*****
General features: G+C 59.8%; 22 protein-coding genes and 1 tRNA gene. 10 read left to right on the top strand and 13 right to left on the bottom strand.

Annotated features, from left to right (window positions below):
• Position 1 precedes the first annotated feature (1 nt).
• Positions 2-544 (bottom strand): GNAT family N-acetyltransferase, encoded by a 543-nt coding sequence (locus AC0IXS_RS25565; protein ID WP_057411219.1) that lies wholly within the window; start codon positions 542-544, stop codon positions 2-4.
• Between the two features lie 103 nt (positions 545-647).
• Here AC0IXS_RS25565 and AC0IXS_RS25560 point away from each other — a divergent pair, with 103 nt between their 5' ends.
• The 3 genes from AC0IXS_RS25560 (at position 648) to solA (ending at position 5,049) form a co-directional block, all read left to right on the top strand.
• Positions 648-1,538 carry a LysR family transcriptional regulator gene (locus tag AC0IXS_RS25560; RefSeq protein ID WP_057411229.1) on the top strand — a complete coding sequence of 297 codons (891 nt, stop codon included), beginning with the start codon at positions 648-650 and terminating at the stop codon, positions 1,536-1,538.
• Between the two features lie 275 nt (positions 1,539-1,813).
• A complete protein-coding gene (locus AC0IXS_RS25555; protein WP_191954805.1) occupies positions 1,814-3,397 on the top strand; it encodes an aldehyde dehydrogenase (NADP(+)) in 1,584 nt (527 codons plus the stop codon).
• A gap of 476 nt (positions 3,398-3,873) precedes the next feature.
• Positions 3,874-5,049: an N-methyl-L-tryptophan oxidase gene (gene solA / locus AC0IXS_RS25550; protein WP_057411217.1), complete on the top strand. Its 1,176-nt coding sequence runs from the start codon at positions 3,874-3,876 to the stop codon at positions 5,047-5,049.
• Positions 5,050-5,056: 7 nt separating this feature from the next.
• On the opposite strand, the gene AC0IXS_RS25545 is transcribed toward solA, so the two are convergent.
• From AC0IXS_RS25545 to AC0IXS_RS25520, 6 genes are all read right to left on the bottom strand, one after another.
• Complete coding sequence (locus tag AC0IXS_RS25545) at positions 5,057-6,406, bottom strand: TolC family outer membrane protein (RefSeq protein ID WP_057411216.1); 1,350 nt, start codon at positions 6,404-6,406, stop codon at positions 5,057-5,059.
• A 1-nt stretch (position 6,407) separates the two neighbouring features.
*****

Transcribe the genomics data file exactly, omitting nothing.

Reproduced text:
General features: G+C 59.8%; 22 protein-coding genes and 1 tRNA gene. 10 read left to right on the top strand and 13 right to left on the bottom strand.

Annotated features, from left to right (window positions below):
• Position 1 precedes the first annotated feature (1 nt).
• Positions 2-544 (bottom strand): GNAT family N-acetyltransferase, encoded by a 543-nt coding sequence (locus AC0IXS_RS25565; protein ID WP_057411219.1) that lies wholly within the window; start codon positions 542-544, stop codon positions 2-4.
• Between the two features lie 103 nt (positions 545-647).
• Here AC0IXS_RS25565 and AC0IXS_RS25560 point away from each other — a divergent pair, with 103 nt between their 5' ends.
• The 3 genes from AC0IXS_RS25560 (at position 648) to solA (ending at position 5,049) form a co-directional block, all read left to right on the top strand.
• Positions 648-1,538 carry a LysR family transcriptional regulator gene (locus tag AC0IXS_RS25560; RefSeq protein ID WP_057411229.1) on the top strand — a complete coding sequence of 297 codons (891 nt, stop codon included), beginning with the start codon at positions 648-650 and terminating at the stop codon, positions 1,536-1,538.
• Between the two features lie 275 nt (positions 1,539-1,813).
• A complete protein-coding gene (locus AC0IXS_RS25555; protein WP_191954805.1) occupies positions 1,814-3,397 on the top strand; it encodes an aldehyde dehydrogenase (NADP(+)) in 1,584 nt (527 codons plus the stop codon).
• A gap of 476 nt (positions 3,398-3,873) precedes the next feature.
• Positions 3,874-5,049: an N-methyl-L-tryptophan oxidase gene (gene solA / locus AC0IXS_RS25550; protein WP_057411217.1), complete on the top strand. Its 1,176-nt coding sequence runs from the start codon at positions 3,874-3,876 to the stop codon at positions 5,047-5,049.
• Positions 5,050-5,056: 7 nt separating this feature from the next.
• On the opposite strand, the gene AC0IXS_RS25545 is transcribed toward solA, so the two are convergent.
• From AC0IXS_RS25545 to AC0IXS_RS25520, 6 genes are all read right to left on the bottom strand, one after another.
• Complete coding sequence (locus tag AC0IXS_RS25545) at positions 5,057-6,406, bottom strand: TolC family outer membrane protein (RefSeq protein ID WP_057411216.1); 1,350 nt, start codon at positions 6,404-6,406, stop codon at positions 5,057-5,059.
• A 1-nt stretch (position 6,407) separates the two neighbouring features.